• This is a combination of Regression Test Selection and Test Case Prioritization methods. That is, instead of selecting the entire test suite, we only select the test cases that are re-executed based on their priority.

  • 5. Corrective Regression Testing

    • It helps ensure the existing code works correctly and checks if the current test cases are usable. When the test results turn positive, QAs can be confident that the test cases are effective and up-to-date. It also allows QA to proceed with test planning and prioritization while incorporating new code changes into the testing process.

  • 6. Progressive Regression Testing

    • It is a testing approach where QAs recognize that code changes may require changes to the test suites. So, they will work on updating the test scripts to align with the new requirements. This method is used when a change affects the product vision.

  • 7. Selective Regression Testing

    • Selective regression testing is performed to observe how the code behaves when new code is added to the program. Here, a subset of test cases is selected based on the impacted areas of the software that have been modified.

  • 8. Partial Regression Testing

    • Partial regression testing helps identify issues that may arise when newly written code is integrated into existing code. It ensures that the application's performance has not been impacted because of new code.

How To Perform Regression Testing

Regression testing is important to ensure that software modifications or bug fixes do not introduce new issues. Here's how software testers perform regression testing,

  • 1. Finding Bugs: To start regression testing, you should first identify and debug the code to find any existing bugs.

  • 2. Fixing Bugs:Once the bugs are identified, you should make the necessary changes to fix them and ensure that the code works correctly.

  • 3. Regression Test Case Selection: Next, select relevant test cases from the test suite that cover both the modified code and the parts of the software that might be affected by the changes.

  • 4. Test Execution: Then execute the selected test cases to verify that the software works as expected, even after code changes. It helps ensure that the fixes do not introduce any new issues or regressions.

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Selecting Test Cases For Regression Testing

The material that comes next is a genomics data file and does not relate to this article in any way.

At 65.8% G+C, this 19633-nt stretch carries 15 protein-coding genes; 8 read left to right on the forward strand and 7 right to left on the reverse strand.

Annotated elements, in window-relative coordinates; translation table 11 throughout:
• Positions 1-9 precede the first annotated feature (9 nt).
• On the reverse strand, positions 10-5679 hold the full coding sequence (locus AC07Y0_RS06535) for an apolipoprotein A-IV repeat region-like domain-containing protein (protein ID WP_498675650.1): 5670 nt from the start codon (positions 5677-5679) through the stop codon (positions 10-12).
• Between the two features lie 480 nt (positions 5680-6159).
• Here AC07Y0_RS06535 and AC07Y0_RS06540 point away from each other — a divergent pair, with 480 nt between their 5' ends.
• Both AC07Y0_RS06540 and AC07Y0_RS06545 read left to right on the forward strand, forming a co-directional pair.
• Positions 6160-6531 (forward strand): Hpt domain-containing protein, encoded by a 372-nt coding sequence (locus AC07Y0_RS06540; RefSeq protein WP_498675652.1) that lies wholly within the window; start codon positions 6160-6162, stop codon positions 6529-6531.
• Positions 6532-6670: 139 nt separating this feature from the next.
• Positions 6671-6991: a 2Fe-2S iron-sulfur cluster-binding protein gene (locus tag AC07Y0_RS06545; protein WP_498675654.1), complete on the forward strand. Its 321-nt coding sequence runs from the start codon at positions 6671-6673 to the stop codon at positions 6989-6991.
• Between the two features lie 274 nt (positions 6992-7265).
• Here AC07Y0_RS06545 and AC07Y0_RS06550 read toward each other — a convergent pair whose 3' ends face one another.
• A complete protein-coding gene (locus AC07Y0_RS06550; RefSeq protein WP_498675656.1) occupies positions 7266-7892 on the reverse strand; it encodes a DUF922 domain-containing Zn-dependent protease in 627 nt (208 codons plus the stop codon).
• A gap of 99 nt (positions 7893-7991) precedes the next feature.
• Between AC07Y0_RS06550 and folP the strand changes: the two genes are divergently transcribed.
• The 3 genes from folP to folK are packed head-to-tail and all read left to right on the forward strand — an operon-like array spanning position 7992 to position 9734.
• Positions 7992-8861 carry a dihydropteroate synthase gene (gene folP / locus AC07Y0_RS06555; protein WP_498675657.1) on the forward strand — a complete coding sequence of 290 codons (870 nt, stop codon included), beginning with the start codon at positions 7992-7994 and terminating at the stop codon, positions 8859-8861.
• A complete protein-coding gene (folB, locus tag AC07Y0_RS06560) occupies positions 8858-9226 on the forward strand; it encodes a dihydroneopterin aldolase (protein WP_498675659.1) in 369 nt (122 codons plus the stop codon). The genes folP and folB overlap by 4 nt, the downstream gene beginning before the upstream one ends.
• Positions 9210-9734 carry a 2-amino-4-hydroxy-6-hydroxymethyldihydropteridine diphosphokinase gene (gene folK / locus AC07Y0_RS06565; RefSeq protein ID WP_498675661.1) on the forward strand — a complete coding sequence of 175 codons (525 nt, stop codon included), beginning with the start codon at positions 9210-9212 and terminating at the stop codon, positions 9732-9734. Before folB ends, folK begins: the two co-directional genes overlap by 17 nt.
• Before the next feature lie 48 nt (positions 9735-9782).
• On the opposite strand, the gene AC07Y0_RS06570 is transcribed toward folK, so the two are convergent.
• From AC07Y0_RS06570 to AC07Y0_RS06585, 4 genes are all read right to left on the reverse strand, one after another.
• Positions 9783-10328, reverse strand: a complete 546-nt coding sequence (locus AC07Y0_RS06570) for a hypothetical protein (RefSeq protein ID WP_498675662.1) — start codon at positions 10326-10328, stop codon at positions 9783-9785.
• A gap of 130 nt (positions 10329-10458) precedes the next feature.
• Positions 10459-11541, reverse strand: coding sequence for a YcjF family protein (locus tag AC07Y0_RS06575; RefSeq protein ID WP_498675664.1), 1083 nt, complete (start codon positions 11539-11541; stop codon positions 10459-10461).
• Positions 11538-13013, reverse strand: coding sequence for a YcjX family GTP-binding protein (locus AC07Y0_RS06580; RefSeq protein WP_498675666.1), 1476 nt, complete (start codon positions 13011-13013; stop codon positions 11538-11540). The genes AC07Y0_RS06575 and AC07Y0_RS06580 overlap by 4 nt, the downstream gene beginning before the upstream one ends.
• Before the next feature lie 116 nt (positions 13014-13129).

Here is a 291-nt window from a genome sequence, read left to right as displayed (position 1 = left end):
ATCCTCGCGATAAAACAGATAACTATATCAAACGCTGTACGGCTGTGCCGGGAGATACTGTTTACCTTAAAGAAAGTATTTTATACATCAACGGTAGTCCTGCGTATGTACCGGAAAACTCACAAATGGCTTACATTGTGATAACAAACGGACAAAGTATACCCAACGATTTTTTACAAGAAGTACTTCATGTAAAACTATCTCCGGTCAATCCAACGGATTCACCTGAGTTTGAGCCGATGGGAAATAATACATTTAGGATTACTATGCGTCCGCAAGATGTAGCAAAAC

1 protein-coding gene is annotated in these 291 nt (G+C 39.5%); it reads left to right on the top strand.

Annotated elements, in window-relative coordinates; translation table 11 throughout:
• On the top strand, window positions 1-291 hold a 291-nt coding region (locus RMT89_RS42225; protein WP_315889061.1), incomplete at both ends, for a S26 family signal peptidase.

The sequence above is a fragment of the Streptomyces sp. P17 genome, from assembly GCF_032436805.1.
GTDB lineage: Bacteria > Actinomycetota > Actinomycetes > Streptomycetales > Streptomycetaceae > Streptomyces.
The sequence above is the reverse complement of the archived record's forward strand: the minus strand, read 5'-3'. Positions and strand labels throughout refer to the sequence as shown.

Selecting the right test cases for regression testing can be a challenging task that requires skill and expertise. You can select the regression test cases based on the below criteria,

  • Test cases that have frequent defects

  • Test cases that validate the core product features

  • Functionalities that are more visible to the end-users

  • Test cases related to the product functionalities that underwent more frequent changes

  • All complex test cases

  • All integration test cases

  • Boundary value test cases

  • Sample of both successful and failed test cases

Why is Regression Testing Important in Agile and CI/CD?

CI/CD involves a series of automated tests that enable continuous testing while continuously pushing or integrating new code. This approach allows for frequent releases, resulting in faster feedback loops and avoiding the chance of broken code near the production date.

Even small changes in the software can have a big impact on its key functions. Regression testing helps align with the Agile testing methodology, here and tests for the impact of the new code.

Also, regression testing goes beyond just checking the core product functionality. It can also involve analyzing the software for optimization and improving the user experience (UX). For example, it can identify defects and suggest ways to enhance the UX.

Besides functional testing, visual regression testing helps detect even the slightest UI bugs that may occur due to code changes. For example, it helps identify issues such as non-clickable buttons, alignment issues, font size issues, and more.

Rather than manually reviewing each UI element across various devices and browsers, automated regression testing can quickly locate these visual bugs.

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Simply put, regression testing helps maintain the integrity and reliability of the software throughout the development process. It ensures that the existing functionalities remain intact, bugs are caught early, and the software is continuously deployable, supporting the rapid delivery of high-quality software.

Regression Testing and Configuration Management

Configuration management is crucial during regression testing in Agile environments, where code is continuously modified. To ensure your regression tests are effective, follow the below guidelines,

  • The code that is being tested must be managed by a configuration management tool. It helps ensure proper version control and helps maintain a record of changes made.

  • Avoid making any changes to the code during the regression test phase. It helps maintain the integrity of the tests.

  • Isolate the database used for regression testing. It helps ensure consistent and reliable test results.

Advantages Of Regression Testing

Regression testing offers several advantages in software development, including,